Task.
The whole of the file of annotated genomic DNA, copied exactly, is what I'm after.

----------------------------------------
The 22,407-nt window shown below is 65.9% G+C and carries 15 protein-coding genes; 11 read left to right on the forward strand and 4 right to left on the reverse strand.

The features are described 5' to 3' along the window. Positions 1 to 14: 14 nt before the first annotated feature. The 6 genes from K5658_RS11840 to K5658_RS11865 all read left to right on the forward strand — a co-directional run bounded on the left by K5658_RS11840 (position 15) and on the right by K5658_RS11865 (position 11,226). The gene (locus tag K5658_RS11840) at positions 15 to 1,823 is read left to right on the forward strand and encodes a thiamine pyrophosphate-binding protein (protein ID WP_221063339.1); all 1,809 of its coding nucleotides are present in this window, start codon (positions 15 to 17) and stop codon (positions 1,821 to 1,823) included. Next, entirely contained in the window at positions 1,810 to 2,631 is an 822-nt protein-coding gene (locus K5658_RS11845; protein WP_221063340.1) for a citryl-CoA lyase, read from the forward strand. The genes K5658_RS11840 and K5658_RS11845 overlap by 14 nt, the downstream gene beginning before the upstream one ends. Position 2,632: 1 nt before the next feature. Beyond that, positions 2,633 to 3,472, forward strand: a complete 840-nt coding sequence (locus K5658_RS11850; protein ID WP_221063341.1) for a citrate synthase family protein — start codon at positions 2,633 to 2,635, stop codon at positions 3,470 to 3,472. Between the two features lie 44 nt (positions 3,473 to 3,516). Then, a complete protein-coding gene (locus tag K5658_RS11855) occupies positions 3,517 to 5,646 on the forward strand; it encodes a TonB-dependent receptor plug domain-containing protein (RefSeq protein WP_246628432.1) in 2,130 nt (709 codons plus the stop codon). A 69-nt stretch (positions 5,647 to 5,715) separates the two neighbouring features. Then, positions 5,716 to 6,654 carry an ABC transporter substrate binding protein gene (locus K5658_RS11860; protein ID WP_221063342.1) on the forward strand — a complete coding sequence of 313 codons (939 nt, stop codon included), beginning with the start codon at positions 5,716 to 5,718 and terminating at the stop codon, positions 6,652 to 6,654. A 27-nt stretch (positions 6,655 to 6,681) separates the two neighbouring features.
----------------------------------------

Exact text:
The 22,407-nt window shown below is 65.9% G+C and carries 15 protein-coding genes; 11 read left to right on the forward strand and 4 right to left on the reverse strand.

The features are described 5' to 3' along the window. Positions 1 to 14: 14 nt before the first annotated feature. The 6 genes from K5658_RS11840 to K5658_RS11865 all read left to right on the forward strand — a co-directional run bounded on the left by K5658_RS11840 (position 15) and on the right by K5658_RS11865 (position 11,226). The gene (locus tag K5658_RS11840) at positions 15 to 1,823 is read left to right on the forward strand and encodes a thiamine pyrophosphate-binding protein (protein ID WP_221063339.1); all 1,809 of its coding nucleotides are present in this window, start codon (positions 15 to 17) and stop codon (positions 1,821 to 1,823) included. Next, entirely contained in the window at positions 1,810 to 2,631 is an 822-nt protein-coding gene (locus K5658_RS11845; protein WP_221063340.1) for a citryl-CoA lyase, read from the forward strand. The genes K5658_RS11840 and K5658_RS11845 overlap by 14 nt, the downstream gene beginning before the upstream one ends. Position 2,632: 1 nt before the next feature. Beyond that, positions 2,633 to 3,472, forward strand: a complete 840-nt coding sequence (locus K5658_RS11850; protein ID WP_221063341.1) for a citrate synthase family protein — start codon at positions 2,633 to 2,635, stop codon at positions 3,470 to 3,472. Between the two features lie 44 nt (positions 3,473 to 3,516). Then, a complete protein-coding gene (locus tag K5658_RS11855) occupies positions 3,517 to 5,646 on the forward strand; it encodes a TonB-dependent receptor plug domain-containing protein (RefSeq protein WP_246628432.1) in 2,130 nt (709 codons plus the stop codon). A 69-nt stretch (positions 5,647 to 5,715) separates the two neighbouring features. Then, positions 5,716 to 6,654 carry an ABC transporter substrate binding protein gene (locus K5658_RS11860; protein ID WP_221063342.1) on the forward strand — a complete coding sequence of 313 codons (939 nt, stop codon included), beginning with the start codon at positions 5,716 to 5,718 and terminating at the stop codon, positions 6,652 to 6,654. A 27-nt stretch (positions 6,655 to 6,681) separates the two neighbouring features.